Making money out of human behavioral patterns


Businesses not only make money but also, predict sales exploiting customers’ behavioral patterns by asking the right questions. This science is called predictive analytics and HR departments use a similar strategy to find out which employee is going to quit in the next 3 months to acquire talents in future. Charles Duhigg in his book, The Power of Habit: Why we do what we do in life and business, emphasizes this point using examples as mentioned in the following quotes.

He’d become obsessed with the ways economists were using pattern analysis to explain human behavior. To a statistician, this data was a magic window for peering into customers’ preferences. Working at Target offered Pole a chance to study the most complicated of creatures—the American shopper—in its natural habitat. Pole’s mandate was to become a mathematical mind reader, deciphering shoppers’ habits to convince them to spend more. Pregnant women and new parents, after all, are the holy grail of retail. There is almost no more profitable, product-hungry, a price-insensitive group in existence. It’s not just diapers and wipes. People with infants are so tired that they’ll buy everything they need—juice and toilet paper, socks and magazines—wherever they purchase their bottles and formula. What’s more, if a new parent starts shopping at Target, they’ll keep coming back for years. Figuring out who was pregnant, in other words, could make Target millions of dollars. What better challenge for a statistical fortune-teller than not only getting inside shoppers’ minds but their bedrooms?

There are caveats to this process especially when it comes to dealing with customer data security and privacy.

By the time the project was done, Pole would learn some important lessons about the dangers of preying on people’s most intimate habits. He would learn, for example, that hiding what you know is sometimes as important as knowing it, and that not all women are enthusiastic about a computer program scrutinizing their reproductive plans. Not everyone, it turns out, thinks mathematical mind reading is cool. “I guess outsiders could say this is a little bit like Big Brother,” Pole told me. “That makes some people uncomfortable.”
By hiring psychologists who peddled vaguely scientific tactics they claimed could make customers spend more. Some of those methods are still in use today. If you walk into a Walmart, Home Depot, or your local shopping center and look closely, you’ll see retailing tricks that have been around for decades, each designed to exploit your shopping subconscious. The burst of subconscious virtuousness that comes from first buying butternut squash makes it easier to put a pint of ice cream in the cart later. The problem with these tactics, however, is that they treat each shopper exactly the same. They’re fairly primitive, one-size-fits-all solutions for triggering buying habits. In the past two decades, however, as the retail marketplace has become more and more competitive, chains such as Target began to understand they couldn’t rely on the same old bag of tricks. The only way to increase profits was to figure out each individual shopper’s habits and to market to people one by one, with personalized pitches designed to appeal to customers’ unique buying preferences. In part, this realization came from a growing awareness of how powerfully habits influence almost every shopping decision. A series of experiments convinced marketers that if they managed to understand a particular shopper’s habits, they could get them to buy almost anything.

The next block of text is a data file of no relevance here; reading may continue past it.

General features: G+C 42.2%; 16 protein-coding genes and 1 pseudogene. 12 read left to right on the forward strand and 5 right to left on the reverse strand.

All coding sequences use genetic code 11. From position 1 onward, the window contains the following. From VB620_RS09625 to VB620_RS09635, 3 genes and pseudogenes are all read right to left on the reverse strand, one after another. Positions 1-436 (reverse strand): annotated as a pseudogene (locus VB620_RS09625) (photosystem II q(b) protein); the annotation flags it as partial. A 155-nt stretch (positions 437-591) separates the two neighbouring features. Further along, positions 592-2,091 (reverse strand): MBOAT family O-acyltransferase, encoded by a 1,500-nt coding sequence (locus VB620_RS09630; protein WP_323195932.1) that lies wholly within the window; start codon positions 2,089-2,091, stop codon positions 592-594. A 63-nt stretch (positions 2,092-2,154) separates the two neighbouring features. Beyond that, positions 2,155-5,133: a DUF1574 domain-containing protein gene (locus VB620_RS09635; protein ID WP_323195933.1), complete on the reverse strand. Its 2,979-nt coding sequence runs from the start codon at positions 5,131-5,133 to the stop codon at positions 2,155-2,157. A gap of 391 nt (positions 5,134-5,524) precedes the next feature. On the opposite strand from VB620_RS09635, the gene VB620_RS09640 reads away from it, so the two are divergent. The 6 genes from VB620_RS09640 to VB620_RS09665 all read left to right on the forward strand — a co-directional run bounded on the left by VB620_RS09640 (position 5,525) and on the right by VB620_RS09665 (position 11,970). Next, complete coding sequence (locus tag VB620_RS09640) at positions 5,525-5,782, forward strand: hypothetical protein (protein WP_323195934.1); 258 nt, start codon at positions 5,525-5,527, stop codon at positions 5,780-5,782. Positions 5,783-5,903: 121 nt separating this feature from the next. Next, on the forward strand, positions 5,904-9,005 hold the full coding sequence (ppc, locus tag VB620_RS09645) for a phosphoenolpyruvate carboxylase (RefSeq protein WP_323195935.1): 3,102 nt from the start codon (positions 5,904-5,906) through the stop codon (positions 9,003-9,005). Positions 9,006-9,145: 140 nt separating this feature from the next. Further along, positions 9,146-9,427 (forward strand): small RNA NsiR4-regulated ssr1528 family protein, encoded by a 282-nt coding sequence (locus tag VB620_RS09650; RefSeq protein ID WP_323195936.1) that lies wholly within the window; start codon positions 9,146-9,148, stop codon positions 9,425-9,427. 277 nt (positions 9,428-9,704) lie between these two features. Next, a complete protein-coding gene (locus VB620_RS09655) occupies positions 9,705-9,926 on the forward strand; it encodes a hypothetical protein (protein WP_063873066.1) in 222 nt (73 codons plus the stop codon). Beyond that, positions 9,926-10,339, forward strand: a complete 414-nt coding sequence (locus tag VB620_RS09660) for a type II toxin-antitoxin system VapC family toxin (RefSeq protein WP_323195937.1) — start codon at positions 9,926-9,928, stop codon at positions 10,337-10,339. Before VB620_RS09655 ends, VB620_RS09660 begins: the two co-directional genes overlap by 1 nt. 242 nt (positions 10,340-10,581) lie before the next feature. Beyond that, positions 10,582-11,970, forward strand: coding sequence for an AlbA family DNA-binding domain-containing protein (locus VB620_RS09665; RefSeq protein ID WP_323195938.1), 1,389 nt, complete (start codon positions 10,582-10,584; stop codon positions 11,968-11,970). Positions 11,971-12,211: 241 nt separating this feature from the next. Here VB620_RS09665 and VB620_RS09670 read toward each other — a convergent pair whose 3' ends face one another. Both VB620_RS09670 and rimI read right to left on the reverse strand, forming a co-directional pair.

What they discovered was that despite those lists, more than 50 percent of purchasing decisions occurred at the moment a customer saw a product on the shelf, because, despite shoppers’ best intentions, their habits were stronger than their written intentions. “Consumers sometimes act like creatures of habit, automatically repeating past behavior with little regard to current goals.”